Court Rules That Donald Trump’s Disgraceful Immigration Ban Discriminates Against Muslims

No Muslim Ban: a poster by Redbubble.Please support my work! I’m currently trying to raise $2500 (£2000) to support my writing and campaigning on Guantánamo and related issues over the first two months of the Trump administration.

 

As a Russia-related scandal engulfs the White House, with the resignation of national security adviser Michael Flynn, Donald Trump’s disgraceful immigration ban continues to attract condemnation in US courts. The ban, which bars entry to the US to anyone from seven countries with mainly Muslim populations (Iraq, Iran, Libya, Somalia, Sudan, Syria and Yemen) for 90 days, and refugees for 120 days (with a total ban on refugees from Syria) was first subjected to a nationwide stay nine days ago, when District Judge James Robart, a senior judge in the United States District Court for the Western District of Washington, declared that the ban was unconstitutional, and granted a temporary restraining order against it that applied nationwide. Washington State’s Attorney General Bob Ferguson had successfully argued in court that the ban “violated the guarantee of equal protection and the first amendment’s establishment clause, infringed the constitutional right to due process and contravened the federal Immigration and Nationality Act,” as the Guardian described it.

Last week, three judges in the Ninth Circuit Court of Appeals in San Francisco upheld Judge Robart’s ruling, having found that the government had “pointed to no evidence that any alien from any of the countries named in the order has perpetrated a terrorist attack in the United States,” and added that, “[r]ather than present evidence to explain the need for the executive order, the government has taken the position that we must not review its decision at all,” in the Guardian’s words.

Yesterday, in Virginia, a third blow for the government came when District Judge Leonie Brinkema, in Aziz v. Trump, issued a preliminary injunction against the order based specifically on the issue of religious discrimination. Read the rest of this entry »

Check Out the “Donald Trump No!” Photos on the Close Guantánamo Website, and Please Join Us!

This hooded protestor, photographed in Washington, D.C. on January 11, the 15th anniversary of the opening of Guantánamo, is 85-year old peace campaigner Eve Tetaz, a former schoolteacher from Washington, D.C. and a Witness Against Torture activist who has been arrested on numerous occasions.Please support my work! I’m currently trying to raise $2500 (£2000) to support my writing and campaigning on Guantánamo and related issues over the first two months of the Trump administration.

 

24 days into the Trump presidency, the tsunami of disgraceful executive orders that Trump has unleashed has threatened to drown out the lingering injustice of Guantánamo, where President Obama left 41 prisoners — five approved for release, ten facing trials, and 26 others in a legal limbo; reviewable (via Periodic Review Boards), but a limbo nonetheless, regarded as “too dangerous to release” or as candidates for prosecution, but in a system that is so broken that all efforts to prosecute them have been abandoned.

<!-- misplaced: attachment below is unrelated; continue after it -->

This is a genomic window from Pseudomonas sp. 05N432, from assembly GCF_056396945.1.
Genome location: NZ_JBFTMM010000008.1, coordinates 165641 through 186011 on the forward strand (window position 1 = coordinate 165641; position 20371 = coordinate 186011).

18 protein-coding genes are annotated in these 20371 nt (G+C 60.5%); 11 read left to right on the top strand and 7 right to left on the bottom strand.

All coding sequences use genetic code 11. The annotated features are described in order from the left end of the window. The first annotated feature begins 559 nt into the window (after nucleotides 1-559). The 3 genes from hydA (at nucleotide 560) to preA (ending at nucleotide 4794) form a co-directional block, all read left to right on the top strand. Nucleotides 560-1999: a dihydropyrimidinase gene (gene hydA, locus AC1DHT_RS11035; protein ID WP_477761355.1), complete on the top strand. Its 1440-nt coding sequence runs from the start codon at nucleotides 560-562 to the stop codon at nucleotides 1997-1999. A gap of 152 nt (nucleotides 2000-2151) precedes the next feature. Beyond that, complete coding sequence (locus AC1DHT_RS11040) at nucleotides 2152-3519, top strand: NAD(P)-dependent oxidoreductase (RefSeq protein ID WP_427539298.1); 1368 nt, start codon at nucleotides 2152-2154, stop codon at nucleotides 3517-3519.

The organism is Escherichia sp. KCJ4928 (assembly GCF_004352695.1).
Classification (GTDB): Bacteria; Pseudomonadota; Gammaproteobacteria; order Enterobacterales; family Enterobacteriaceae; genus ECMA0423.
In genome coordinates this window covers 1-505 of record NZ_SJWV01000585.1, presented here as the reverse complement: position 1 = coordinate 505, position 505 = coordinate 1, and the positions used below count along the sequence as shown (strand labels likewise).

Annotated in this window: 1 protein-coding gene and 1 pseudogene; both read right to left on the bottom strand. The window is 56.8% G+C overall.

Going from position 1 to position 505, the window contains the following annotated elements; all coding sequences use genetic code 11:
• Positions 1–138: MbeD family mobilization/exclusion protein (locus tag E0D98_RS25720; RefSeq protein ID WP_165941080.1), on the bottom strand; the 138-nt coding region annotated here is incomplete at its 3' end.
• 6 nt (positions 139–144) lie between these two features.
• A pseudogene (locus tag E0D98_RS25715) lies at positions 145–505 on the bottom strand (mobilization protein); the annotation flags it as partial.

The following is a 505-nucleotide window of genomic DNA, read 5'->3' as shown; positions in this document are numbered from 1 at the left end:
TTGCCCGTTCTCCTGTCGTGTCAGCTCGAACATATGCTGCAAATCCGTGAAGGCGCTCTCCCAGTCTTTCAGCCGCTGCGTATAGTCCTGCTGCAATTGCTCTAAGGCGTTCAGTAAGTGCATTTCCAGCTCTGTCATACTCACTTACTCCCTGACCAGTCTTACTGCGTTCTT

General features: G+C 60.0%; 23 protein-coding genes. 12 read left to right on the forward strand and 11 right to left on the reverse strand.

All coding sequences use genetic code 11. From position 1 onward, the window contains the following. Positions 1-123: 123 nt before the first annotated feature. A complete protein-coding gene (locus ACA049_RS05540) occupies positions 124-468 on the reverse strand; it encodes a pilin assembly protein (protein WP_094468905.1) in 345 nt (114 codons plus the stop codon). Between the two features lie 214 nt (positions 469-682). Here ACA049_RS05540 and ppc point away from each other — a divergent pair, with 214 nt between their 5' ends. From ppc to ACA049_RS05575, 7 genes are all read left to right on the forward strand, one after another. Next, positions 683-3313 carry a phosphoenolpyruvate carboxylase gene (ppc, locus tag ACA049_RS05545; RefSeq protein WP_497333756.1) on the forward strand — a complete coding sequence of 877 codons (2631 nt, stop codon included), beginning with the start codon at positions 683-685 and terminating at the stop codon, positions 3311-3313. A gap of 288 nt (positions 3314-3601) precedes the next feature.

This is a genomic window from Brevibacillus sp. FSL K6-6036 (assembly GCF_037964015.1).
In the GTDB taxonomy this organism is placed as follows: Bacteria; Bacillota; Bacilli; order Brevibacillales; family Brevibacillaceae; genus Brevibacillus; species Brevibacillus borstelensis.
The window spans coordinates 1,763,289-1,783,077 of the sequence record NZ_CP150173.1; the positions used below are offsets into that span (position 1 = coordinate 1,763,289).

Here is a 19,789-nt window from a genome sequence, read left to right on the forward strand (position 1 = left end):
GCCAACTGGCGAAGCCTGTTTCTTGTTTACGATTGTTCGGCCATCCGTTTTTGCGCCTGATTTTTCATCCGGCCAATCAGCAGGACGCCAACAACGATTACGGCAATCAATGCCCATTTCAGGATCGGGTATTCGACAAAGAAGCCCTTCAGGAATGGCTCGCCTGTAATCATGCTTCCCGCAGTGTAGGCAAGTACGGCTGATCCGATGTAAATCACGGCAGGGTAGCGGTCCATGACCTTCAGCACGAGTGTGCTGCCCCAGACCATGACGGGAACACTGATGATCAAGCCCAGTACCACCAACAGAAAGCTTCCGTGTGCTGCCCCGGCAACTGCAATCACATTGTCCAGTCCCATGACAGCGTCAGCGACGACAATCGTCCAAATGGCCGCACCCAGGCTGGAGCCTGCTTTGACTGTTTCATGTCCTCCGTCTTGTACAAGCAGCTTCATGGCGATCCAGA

Trump intends to get rid of Obamacare, intends to build a wall between the US and Mexico, has approved the resumption of work on a number of contested pipelines, has approved what may be a colossal program of deportations for undocumented immigrants, has pledged a severe reduction in the number of refugees accepted in the US (including a total ban on refugees from Syria), and has introduced a ban — initially for 90 days — on anyone arriving in the US from seven mainly Muslim countries (Syria again, plus Iraq, Iran, Libya, Somalia, Sudan and Yemen) that is so sweeping that it has provoked widespread protests, has sent shockwaves around the world, and, most crucially, has been blocked by a court in Washington State, a ruling upheld by the 9th Circuit Appeals Court in San Francisco.

In an effort to keep Guantánamo in the public eye, I set up a new page on the Close Guantánamo website (which I established five years ago with the US attorney Tom Wilner) shortly after Donald Trump’s inauguration on January 20. The new page features photos of celebrities and concerned citizens from across the United States and worldwide, telling Donald Trump to close Guantánamo, and not to keep the prison open and “load it up with some bad dudes,” as he promised on the campaign trail, a position that he has continued to support via a number of draft executive orders that are currently circulating around the relevant government departments. Read the rest of this entry »

As 9th Circuit Judges Uphold Stay on Donald Trump’s Disgraceful Immigration Ban, 29 Experts from The Constitution Project Condemn Spate of Executive Orders

Protestors against Donald Trump's immigration ban at Dallas/Fort Worth International Airport in Dallas, Jan. 28, 2017 (Photo: Reuters).Please support my work! I’m currently trying to raise $2500 (£2000) to support my writing and campaigning on Guantánamo and related issues over the first two months of the Trump administration.

 

There was great news yesterday from the Ninth Circuit Court of Appeals in California, as a panel of three judges unanimously upheld the stay on President Trump’s Executive Order barring entry to the US from seven countries (Iraq, Iran, Libya, Somalia, Sudan, Syria and Yemen) whose populations are predominantly Muslim. The stay was issued five days ago by District Judge James Robart, a senior judge in the United States District Court for the Western District of Washington, and he is one of several high-level heroes resisting Trump’s racist contempt for the constitution, previously discussed in my articles, Trump’s Dystopian America: The Unforgivable First Ten Days and Disgraceful: Trump Sacks Acting US Attorney General Sally Yates, Who Refused to Support His Vile Immigration Ban.